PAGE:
Passenger trains had all but stopped rolling through Bridgeville by the early 1960s, and the freight lines from Pittsburgh were being used less and less. So the old Bridgeville train station sat unused and unattended for more than a decade. And as it rotted away, it became a symbol for what the railroads used to mean to the borough.
Meanwhile, the newly formed Bridgeville Public Library had already moved out of its cramped space inside the Trust Building on Washington Avenue and into a slightly larger home in a nearby apartment building. Looking to expand even more, Ernie Mihaly of the local Kiwanis Club had a wild idea: rebuild the dilapidated train station and turn it into a literary hub for the borough.
That decision likely saved a century's worth of history.
"The people were very loyal and committed to the train station, and I can't blame them," said Mary Weise, a borough councilwoman and member of the Bridgeville Area Historical Society. "It's a very unique and quaint place."
The tiny train station was built in 1870 and became a main stop along the Pittsburgh line for people looking to visit the Norwood Hotel or natural springs near what is now Chartiers Street.
And in the early 20th century, it was the site of an unsolved murder that has inspired intense research by a few borough residents. Dorothy Maioli-Stenzel has spent countless hours reviewing old newspaper records that tell the story of a robbery gone bad on Oct. 16, 1915.
According to the newspaper reports, two men went to the station and accosted railroad worker John Charles Freemont Franks. As he tried to fight one of the men, the other robber came in and fatally shot Franks in the back.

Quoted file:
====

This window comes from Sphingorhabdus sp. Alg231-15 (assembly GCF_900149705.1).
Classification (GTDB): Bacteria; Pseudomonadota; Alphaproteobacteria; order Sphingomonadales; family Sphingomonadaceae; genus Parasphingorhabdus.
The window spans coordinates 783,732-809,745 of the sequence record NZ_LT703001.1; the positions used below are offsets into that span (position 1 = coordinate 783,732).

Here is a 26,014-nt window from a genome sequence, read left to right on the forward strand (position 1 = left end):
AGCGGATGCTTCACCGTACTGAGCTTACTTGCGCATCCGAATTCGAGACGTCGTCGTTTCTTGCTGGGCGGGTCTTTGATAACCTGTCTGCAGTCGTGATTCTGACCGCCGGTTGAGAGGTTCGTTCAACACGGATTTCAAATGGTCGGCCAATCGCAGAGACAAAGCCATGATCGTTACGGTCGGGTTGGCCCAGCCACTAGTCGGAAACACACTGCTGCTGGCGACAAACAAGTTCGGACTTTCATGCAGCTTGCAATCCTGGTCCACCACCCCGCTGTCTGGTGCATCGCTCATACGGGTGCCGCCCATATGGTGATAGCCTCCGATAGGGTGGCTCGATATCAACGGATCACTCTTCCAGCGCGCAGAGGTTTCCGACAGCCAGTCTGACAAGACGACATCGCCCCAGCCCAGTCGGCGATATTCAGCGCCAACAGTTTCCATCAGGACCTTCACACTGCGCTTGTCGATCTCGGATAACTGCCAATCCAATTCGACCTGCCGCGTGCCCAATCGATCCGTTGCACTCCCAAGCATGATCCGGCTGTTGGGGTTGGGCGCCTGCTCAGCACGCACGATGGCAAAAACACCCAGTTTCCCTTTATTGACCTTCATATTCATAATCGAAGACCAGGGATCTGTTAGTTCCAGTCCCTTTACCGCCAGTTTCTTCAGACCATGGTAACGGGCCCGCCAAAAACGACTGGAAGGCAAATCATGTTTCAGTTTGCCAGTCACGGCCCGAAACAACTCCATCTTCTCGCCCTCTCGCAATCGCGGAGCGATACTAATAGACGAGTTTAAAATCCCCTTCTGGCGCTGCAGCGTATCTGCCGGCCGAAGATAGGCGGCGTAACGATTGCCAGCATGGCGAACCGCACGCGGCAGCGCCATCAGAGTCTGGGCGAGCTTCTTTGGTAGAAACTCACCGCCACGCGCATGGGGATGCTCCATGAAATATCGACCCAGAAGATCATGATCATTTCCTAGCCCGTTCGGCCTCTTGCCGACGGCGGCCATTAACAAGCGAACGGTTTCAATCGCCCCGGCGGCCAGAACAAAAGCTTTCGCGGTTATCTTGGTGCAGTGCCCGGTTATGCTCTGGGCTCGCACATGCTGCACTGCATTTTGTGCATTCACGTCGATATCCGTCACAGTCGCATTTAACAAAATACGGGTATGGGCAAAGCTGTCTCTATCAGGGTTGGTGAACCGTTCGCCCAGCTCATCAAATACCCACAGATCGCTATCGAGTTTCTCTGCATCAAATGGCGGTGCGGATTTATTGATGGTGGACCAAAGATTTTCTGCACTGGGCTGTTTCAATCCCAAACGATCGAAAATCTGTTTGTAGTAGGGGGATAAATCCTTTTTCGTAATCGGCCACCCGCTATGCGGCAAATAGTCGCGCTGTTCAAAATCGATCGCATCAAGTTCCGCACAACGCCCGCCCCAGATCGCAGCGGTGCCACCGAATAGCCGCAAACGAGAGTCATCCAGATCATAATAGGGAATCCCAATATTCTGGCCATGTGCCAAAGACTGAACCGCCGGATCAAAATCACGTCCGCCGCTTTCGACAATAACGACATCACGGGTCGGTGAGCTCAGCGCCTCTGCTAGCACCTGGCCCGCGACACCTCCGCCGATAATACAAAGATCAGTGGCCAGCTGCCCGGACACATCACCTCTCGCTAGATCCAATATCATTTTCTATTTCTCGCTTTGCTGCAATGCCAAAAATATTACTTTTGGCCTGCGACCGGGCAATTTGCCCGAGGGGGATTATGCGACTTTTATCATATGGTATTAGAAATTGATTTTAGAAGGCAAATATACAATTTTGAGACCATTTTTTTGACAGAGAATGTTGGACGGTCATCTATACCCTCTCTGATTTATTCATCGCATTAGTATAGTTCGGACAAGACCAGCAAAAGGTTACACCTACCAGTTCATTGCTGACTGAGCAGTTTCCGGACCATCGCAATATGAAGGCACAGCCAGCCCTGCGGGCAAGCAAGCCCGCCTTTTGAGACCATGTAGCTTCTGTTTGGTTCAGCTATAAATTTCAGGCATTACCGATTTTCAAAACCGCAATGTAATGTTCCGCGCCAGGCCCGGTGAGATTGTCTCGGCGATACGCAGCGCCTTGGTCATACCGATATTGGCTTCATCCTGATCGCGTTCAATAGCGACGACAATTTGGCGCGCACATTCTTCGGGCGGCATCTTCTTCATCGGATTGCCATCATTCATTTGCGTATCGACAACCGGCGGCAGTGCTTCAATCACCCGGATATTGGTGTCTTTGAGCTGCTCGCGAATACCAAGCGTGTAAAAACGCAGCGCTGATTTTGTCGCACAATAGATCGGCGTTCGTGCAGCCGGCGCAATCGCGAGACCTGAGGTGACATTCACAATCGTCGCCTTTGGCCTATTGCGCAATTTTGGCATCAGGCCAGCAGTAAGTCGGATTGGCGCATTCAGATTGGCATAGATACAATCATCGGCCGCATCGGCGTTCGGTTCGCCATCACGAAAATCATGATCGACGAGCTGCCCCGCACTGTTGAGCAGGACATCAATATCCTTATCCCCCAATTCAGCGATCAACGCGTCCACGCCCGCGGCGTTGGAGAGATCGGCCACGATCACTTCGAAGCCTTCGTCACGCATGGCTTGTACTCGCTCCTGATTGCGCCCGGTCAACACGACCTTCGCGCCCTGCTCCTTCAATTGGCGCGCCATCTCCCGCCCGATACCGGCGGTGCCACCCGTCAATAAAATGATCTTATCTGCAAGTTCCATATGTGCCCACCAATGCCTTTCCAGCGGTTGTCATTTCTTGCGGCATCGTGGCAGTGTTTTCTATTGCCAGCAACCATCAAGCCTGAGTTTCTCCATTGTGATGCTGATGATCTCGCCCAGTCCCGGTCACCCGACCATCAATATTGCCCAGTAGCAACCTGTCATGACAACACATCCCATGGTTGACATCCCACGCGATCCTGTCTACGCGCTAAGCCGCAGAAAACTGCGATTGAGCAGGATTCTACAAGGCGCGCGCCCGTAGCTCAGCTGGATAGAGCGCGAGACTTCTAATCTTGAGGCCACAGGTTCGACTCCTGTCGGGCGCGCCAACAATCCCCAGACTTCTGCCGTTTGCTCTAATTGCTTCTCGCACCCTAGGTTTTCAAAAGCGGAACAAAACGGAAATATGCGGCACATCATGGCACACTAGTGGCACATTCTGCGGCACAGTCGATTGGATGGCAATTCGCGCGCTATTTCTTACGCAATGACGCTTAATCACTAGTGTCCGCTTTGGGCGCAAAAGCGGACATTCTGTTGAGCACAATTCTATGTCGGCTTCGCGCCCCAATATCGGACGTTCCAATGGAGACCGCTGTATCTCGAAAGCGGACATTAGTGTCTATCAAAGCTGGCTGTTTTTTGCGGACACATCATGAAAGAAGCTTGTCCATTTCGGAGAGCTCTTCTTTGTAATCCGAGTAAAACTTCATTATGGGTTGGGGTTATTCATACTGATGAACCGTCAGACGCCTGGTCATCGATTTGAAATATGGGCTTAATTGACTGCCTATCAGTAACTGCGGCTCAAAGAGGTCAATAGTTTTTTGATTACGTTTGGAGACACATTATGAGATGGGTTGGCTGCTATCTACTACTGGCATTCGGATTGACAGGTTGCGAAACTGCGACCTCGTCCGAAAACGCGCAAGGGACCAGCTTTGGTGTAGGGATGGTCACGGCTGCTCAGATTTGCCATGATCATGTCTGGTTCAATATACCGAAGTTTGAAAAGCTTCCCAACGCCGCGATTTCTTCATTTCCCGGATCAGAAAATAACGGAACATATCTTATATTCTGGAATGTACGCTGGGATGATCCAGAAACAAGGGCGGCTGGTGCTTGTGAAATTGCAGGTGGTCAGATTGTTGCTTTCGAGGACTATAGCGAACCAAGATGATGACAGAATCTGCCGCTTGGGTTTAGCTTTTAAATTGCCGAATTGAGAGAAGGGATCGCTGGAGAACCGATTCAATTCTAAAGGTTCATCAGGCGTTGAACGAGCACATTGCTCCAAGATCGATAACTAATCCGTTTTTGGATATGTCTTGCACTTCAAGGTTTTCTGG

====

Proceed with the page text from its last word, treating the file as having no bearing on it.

Two young boys and another man witnessed the killing, and told police the men ran away down Baldwin Street. Detectives from the city of Pittsburgh investigated the murder, but never found a suspect, Maioli-Stenzel said.
Rumors for years swirled about the possible suspects still living in town, but no one was every arrested.
"We have not found who did it, but … we haven't given up," Mailoi-Stenzel said.
As the years went on, train traffic started to dwindle. That briefly changed Thanksgiving weekend in 1950 when a debilitating snowstorm swept through Western Pennsylvania, cutting off most vehicle traffic into the city, Weise said.
"About the only way you could get to Pittsburgh was the train," Weise said. "It was easier for businessmen to get to work that way. Of course, after that the use of the train went down rapidly."
That was all but the end of major train traffic through Bridgeville, which coincided with residents clamoring for a library.
Weise said a book mobile from the Carnegie Library would visit Great Southern Shopping Center every week. But by 1962, Bridgeville residents were tired of driving to the shopping center and wanted a library of their own.
They opened the first library in the Bridgeville Trust Building where PNC Bank is now, and spent two years there relying primarily on book donations. A few years later, the library moved down the street to what is now an apartment complex.
But even that wasn't enough room, and Mihaly from the Kiwanis started pushing for the train station. Weise said the library board and at least 100 volunteers went door-to-door collecting donations to acquire the building and fix it.
"The library board sniffed around and thought they could use it," Weise said.
The board bought the station in 1969 and brought the adjoining caboose to the building in the mid-1970s, Weise said.
The library remained in the train station for four decades until . Although the library on Jan. 3, the legacy of the station will live on when the Bridgeville Area Historical Society inhabits it early next year.
"You have to give (Mihaly) a lot of credit," Weise said. "He had the foresight to look at that building and think it could be a library. He and the Kiwanis got it all scrubbed up."